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This blog was born out of a Dynasty Rankings thread originally begun in October, 2006 at the Footballguys.com message boards. The rankings in that thread and the ensuing wall-to-wall discussion of player values and dynasty league strategy took on a life of its own at over 275 pages and 700,000 page views. The result is what you see in the sidebar under "Updated Positional Rankings": a comprehensive ranking of dynasty league fantasy football players by position on a tiered, weighted scale. In the tradition of the original footballguys.com Dynasty Rankings thread, intelligent debate is welcome and encouraged.

Sunday, January 4, 2009

Quote of the Day | January 4, 2009: Intelligent Judgment

From Gary West in today's Dallas Morning News:

In his 13 seasons, Joe DiMaggio was never thrown out advancing from first to third base. And that, nearly as much as the lifetime batting average of .325 and the famous hitting streak, hints at the source of DiMaggio’s greatness: intelligent judgment, which he made vivid with athleticism.

Frequently, it’s intelligence that distinguishes the great from the good athlete. Frequently, it’s intelligence that distinguishes the championship teams from the ruck.

. . .

Years ago, George Will cited as evidence of DiMaggio’s "genius" the Yankee Clipper’s perfect record of success in moving from first to third. Consistently good judgment made DiMaggio, in Will’s words, the "consummate professional" and one of baseball’s greatest players. But it’s true in every sport.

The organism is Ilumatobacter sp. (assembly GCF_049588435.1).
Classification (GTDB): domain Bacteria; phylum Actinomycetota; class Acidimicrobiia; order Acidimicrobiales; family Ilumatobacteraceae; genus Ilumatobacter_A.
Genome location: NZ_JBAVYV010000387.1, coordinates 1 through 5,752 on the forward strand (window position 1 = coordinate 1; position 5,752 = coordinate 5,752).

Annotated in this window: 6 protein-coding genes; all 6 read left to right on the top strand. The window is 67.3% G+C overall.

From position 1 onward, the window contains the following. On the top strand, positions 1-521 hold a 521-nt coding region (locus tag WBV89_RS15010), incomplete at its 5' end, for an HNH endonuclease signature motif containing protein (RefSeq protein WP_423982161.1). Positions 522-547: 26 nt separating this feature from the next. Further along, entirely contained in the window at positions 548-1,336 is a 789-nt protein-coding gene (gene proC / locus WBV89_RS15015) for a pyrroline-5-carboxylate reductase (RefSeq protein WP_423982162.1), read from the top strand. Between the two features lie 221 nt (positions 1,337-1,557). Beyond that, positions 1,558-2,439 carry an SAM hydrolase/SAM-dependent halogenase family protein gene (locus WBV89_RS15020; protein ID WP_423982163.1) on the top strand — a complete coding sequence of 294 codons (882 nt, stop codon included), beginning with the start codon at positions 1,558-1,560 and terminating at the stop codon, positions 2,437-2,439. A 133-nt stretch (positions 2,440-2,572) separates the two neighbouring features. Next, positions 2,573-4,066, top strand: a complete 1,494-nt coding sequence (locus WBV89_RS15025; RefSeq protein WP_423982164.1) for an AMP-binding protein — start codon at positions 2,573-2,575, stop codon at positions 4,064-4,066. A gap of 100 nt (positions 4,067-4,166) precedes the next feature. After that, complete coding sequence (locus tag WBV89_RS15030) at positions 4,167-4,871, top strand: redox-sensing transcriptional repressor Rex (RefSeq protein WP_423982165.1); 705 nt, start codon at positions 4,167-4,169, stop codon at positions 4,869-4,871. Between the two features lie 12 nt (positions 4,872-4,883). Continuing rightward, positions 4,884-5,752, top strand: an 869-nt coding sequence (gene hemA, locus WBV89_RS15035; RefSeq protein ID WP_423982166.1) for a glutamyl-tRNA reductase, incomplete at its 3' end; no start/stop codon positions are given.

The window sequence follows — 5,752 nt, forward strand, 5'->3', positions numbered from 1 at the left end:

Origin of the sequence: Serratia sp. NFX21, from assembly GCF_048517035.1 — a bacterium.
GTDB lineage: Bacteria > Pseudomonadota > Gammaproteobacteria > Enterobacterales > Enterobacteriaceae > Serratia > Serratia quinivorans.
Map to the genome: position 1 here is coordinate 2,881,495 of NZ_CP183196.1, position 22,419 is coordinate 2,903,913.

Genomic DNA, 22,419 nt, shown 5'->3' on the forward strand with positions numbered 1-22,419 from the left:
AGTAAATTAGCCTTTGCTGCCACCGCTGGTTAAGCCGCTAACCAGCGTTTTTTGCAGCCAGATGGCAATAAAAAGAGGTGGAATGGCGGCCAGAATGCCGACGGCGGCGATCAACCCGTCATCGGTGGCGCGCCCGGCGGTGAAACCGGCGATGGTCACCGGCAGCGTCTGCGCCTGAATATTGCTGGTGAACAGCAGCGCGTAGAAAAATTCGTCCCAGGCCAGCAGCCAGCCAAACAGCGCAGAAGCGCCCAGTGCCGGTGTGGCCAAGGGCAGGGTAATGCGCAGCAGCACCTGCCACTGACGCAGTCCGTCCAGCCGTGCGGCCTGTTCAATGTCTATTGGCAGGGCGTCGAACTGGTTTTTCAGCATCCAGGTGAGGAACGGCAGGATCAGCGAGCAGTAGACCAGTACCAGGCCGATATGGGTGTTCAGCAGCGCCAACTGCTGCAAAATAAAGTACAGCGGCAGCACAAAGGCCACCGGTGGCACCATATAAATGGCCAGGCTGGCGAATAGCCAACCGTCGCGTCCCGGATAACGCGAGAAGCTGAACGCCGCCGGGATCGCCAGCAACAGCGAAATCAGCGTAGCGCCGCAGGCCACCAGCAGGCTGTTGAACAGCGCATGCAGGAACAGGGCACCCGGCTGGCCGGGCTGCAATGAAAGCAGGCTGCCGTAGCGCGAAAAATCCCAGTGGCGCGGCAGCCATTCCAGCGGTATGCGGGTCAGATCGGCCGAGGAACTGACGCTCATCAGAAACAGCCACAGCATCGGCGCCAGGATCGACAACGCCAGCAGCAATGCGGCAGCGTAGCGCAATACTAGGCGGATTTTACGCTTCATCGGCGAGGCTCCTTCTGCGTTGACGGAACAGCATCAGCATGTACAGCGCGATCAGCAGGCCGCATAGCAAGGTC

Why is Peyton Manning, named the NFL’s Most Valuable Player again, the best quarterback in the game? (Don’t say because of Tom Brady’s injury.) And why was Manning able to lead the Colts into the playoffs with nine consecutive victories?

Manning doesn’t have the best arm in the league. He’s never the best athlete on the field. But in terms of football judgment, he’s the smartest. And it’s his intelligence that enables him to control games.

What makes Dustin Pedroia of the Red Sox an outstanding player and an MVP? It’s not just his .326 batting average; it’s his judgment. He struck out only 52 times last year in 653 official at-bats, and his stolen-base percentage was 95.2.

And is it coincidence that the quarterbacks who succeed in the NFL are generally the guys who stayed in school four or even five years — e.g., Brady, Matt Ryan, Joe Flacco, Eli and Peyton Manning? Probably not.

Intelligent judgment has always trumped mere athleticism. Tom Glavine simply knew how to pitch, Tony Gwynn how to hit, and Bart Starr how to pass, which is to say they played with intelligent judgment made vivid by athleticism.

Bill Russell wasn’t the most talented basketball player ever to lace up his sneakers. But he was the most successful, playing on 11 championship teams with the Celtics.

At 6-10, he might not have been the most physically imposing player on the floor, but he blocked shots and gathered rebounds by the bushel partly because of his anticipation. He had infallible instincts. And, as Tony La Russa once pointed out, instincts are derived from an accumulation of knowledge.

"Athleticism and intelligence are both important for success," said Gil Brandt, the longtime vice president of the Cowboys who’s now with NFL.com. "We always tried to draft smart players, and I think that’s one of the reasons our teams were so good."

Charlie Waters, Brandt said, was the epitome of a smart player. A Cowboys safety throughout the 1970s, Waters played in five Super Bowls, making up for any deficiencies in athleticism with his intelligence.

That’s what a smart player does, Brandt said. The smart player adjusts to circumstances; when he loses one tool, he finds another that will enable him to do the job.

Tags: Intelligence, football

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